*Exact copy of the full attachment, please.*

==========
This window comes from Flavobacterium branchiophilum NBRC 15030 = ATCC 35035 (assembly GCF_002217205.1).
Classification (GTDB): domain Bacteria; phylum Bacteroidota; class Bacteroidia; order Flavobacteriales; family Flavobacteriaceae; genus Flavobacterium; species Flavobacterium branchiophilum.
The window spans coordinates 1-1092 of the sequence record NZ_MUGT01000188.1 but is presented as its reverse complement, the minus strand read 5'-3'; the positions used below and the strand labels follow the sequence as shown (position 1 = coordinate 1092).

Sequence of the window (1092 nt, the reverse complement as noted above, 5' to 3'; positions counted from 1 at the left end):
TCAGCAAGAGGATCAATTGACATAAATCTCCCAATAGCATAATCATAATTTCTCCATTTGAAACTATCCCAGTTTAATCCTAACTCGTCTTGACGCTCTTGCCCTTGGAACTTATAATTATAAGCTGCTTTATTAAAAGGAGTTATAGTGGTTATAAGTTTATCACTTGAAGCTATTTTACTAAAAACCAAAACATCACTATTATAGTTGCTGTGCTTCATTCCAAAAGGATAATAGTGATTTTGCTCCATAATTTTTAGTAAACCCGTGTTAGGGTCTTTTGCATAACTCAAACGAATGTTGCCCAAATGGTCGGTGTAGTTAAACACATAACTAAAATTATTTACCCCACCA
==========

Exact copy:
This window comes from Flavobacterium branchiophilum NBRC 15030 = ATCC 35035 (assembly GCF_002217205.1).
Classification (GTDB): domain Bacteria; phylum Bacteroidota; class Bacteroidia; order Flavobacteriales; family Flavobacteriaceae; genus Flavobacterium; species Flavobacterium branchiophilum.
The window spans coordinates 1-1092 of the sequence record NZ_MUGT01000188.1 but is presented as its reverse complement, the minus strand read 5'-3'; the positions used below and the strand labels follow the sequence as shown (position 1 = coordinate 1092).

Sequence of the window (1092 nt, the reverse complement as noted above, 5' to 3'; positions counted from 1 at the left end):
TCAGCAAGAGGATCAATTGACATAAATCTCCCAATAGCATAATCATAATTTCTCCATTTGAAACTATCCCAGTTTAATCCTAACTCGTCTTGACGCTCTTGCCCTTGGAACTTATAATTATAAGCTGCTTTATTAAAAGGAGTTATAGTGGTTATAAGTTTATCACTTGAAGCTATTTTACTAAAAACCAAAACATCACTATTATAGTTGCTGTGCTTCATTCCAAAAGGATAATAGTGATTTTGCTCCATAATTTTTAGTAAACCCGTGTTAGGGTCTTTTGCATAACTCAAACGAATGTTGCCCAAATGGTCGGTGTAGTTAAACACATAACTAAAATTATTTACCCCACCA